Bankruptcy actually helps the state. The state effectively owns 20% of an asset that now has less debt as a result of bankruptcy.

    What this analysis assumes is that Revel would have opened anyway without the state incentives. That is not at all clear.

    The only way the state becomes a big loser is if the casino operates at a loss for the next 20 years. I doubt that’s in anyone’s business plan.

    I’m haven’t read the agreement but I’d bet the abatements ‘worth as much’ as 261 million were calculated on a certain estimate of revenue. As you pointed out, Revel hasn’t lived up to expectations, which means that the tax expenditure is likely less than originally forecasted as well.

     

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  2. William Weber (WjcW)

    But if you read it…

    No decision has been made on whether to end the Economic Redevelopment and Growth Incentive Grant Agreement with Revel. But state officials said there is no risk to taxpayers because Revel has not yet satisfied all of the requirements in its grant agreement. That means that even though the casino has been operating for nearly a year, no tax reimbursements have been paid to the casino.

    Not sure if they got anything yet or not…  

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  3. Nick Lento

    ….you can make a perverse case that cashflow is being generated and that some folks are being hired to do some jobs for a while.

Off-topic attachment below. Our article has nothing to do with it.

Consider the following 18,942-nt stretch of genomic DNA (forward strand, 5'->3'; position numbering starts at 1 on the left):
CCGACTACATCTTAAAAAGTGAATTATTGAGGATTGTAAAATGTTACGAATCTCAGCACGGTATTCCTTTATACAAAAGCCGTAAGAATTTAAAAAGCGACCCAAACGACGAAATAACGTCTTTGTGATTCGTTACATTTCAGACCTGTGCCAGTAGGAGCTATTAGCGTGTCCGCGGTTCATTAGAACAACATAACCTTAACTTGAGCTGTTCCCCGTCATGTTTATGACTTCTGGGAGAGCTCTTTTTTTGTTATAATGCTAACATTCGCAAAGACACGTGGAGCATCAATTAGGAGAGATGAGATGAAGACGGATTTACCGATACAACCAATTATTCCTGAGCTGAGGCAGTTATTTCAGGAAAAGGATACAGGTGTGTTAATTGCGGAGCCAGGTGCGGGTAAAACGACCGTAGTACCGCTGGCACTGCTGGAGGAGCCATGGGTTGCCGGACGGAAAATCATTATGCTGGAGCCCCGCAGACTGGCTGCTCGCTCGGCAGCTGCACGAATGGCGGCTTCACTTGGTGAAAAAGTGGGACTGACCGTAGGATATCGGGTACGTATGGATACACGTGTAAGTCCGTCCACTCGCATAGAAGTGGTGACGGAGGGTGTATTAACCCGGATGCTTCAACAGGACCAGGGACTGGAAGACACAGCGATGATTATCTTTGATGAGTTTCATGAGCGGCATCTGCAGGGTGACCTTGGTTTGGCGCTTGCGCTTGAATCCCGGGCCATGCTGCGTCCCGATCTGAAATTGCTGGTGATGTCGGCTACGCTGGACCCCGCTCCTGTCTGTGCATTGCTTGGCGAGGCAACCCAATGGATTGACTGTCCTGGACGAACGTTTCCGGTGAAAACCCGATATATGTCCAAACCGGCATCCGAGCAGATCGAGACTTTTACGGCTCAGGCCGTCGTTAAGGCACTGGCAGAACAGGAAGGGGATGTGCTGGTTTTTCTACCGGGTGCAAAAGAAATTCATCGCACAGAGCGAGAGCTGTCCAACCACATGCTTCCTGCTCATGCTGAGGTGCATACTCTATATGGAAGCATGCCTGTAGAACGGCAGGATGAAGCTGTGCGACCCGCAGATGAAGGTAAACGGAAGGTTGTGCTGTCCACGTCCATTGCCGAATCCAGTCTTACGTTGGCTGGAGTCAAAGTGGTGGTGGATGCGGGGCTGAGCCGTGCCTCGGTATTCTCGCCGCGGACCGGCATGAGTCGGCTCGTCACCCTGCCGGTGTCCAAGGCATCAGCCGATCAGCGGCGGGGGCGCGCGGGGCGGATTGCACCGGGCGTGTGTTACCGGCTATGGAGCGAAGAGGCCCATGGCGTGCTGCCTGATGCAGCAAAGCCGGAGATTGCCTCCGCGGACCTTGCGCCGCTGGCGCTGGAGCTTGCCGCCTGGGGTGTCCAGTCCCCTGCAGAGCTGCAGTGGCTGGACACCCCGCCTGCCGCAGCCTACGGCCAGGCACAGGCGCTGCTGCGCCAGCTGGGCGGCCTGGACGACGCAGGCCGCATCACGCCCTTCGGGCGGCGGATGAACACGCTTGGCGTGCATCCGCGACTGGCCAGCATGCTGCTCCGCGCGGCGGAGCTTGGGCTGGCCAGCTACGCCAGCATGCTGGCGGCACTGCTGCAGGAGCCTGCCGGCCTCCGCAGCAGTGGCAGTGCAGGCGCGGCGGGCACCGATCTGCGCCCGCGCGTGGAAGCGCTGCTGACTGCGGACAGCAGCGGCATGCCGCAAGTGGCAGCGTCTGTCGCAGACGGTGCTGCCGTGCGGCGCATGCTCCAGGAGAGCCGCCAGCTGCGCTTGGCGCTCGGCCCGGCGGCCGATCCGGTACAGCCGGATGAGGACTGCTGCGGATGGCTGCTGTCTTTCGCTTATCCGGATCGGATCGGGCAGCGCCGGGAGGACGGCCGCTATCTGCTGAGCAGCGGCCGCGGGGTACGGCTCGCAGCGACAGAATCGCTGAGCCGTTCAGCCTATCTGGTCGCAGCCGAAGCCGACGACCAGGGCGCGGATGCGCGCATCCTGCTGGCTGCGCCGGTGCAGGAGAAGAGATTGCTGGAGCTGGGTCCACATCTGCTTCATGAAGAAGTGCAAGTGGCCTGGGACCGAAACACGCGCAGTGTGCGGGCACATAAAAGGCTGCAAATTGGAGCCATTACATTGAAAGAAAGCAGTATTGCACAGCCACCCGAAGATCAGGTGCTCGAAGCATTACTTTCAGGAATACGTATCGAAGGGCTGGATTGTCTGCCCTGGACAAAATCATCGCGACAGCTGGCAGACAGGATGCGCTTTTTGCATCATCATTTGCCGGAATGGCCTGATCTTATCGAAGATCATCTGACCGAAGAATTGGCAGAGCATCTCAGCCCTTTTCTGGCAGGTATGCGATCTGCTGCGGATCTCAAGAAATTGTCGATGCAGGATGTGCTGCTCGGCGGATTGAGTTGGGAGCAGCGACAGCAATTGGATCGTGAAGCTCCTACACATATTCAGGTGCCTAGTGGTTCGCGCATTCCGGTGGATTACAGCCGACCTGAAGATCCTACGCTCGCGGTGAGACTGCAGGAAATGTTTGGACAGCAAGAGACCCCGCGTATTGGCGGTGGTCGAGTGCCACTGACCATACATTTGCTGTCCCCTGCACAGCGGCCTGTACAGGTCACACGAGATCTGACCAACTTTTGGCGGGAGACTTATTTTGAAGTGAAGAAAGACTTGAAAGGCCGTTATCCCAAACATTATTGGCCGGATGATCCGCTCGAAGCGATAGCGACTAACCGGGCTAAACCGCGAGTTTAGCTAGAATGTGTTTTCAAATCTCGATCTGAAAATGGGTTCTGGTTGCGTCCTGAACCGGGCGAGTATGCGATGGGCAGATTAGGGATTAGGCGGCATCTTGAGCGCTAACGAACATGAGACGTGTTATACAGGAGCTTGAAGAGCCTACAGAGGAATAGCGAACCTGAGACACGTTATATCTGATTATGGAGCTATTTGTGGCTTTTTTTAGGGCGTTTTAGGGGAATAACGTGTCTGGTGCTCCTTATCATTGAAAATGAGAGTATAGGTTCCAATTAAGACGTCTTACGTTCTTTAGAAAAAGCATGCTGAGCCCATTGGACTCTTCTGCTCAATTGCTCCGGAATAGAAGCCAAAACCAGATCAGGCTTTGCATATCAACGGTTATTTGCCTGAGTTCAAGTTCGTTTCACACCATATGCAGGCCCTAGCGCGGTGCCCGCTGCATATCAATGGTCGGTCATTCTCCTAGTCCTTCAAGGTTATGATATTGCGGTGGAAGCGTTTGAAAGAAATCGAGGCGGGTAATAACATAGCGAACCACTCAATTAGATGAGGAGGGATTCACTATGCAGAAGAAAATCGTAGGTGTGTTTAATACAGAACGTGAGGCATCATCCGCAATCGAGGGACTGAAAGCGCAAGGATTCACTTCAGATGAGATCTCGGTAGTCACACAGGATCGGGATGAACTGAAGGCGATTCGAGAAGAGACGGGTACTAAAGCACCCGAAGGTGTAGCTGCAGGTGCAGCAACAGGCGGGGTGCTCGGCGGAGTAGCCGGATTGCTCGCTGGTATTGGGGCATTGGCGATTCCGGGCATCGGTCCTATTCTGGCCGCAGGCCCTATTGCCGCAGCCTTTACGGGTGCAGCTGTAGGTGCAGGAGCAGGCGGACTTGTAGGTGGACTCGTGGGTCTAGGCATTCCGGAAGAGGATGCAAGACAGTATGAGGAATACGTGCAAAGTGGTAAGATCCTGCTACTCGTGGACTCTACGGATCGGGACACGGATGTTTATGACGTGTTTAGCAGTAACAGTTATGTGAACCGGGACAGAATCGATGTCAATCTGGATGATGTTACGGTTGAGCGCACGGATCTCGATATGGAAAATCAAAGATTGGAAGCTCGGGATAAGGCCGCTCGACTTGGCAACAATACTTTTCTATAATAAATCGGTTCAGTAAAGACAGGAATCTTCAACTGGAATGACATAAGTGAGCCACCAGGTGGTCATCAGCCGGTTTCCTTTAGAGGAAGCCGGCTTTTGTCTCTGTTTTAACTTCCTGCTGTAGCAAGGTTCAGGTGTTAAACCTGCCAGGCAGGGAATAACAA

But if the underlying project was never economically feasible or profitable or needed in the first place….if it was all about pay to play and influence peddling then it’s going to be negative for the taxpayers and for the economy as a whole.

    Boondoggles are wrong when Democrats do it and when Republicans do it…..it’s basically welfare for the private sector that allows them (the folsk at the top of the food chain) to make money win or lose……at the cost of screwing taxpayers and all the shlubs who get screwed by the bankruptcies…..not to mention the actual VIABLE projects that don’t get done because the resources got diverted to politically connected pay to play meisters.

    Again, BOTH parties pull this crap and it’s always WRONG!

    Reply
  4. Rosi Efthim

    The fact that the state invested nothing up front for Revel is really beside the point. There’s a failure of big-picture thinking here, and that failure isn’t all your guy’s fault. The pool of gamblers is finite; Atlantic City used to have an East Coast monopoly, and doesn’t anymore. And the truth is some other places are nicer to visit than AC – a tawdry, sequined band blocking a failing city from its own seashore, a windfall for big-money investors to leach all the value out of the area in minimal exchange for jobs (the story of high-paying jobs going to residents outside AC, while locals typically get only low-paying ones, is standard fare). That’s not your guy’s fault, either. That’s a long series of economic decisions of both parties and attempted rescues by both parties.

    But the reality is the that minimal risk to taxpayers if Revel (continues to go) belly-up, is only part of the picture. There are real questions hardly anyone is asking – as they try to keep all the plates spinning in the air – whether we should be helping Atlantic City rethink their mission as a destination.

    Meanwhile, yes, Revel is a boondoggle, with its tax assessment cut in half, and its bankruptcy leaving its creditors holding the bag for millions. The questions aren’t only being asked here – Philadelphia Inquirer calls Christie’s rescue of Revel a “massive bailout”. And in my opinion though Christie obviously should be accountable for some of this, there are tough questions to be asked of both parties. My 2 cents.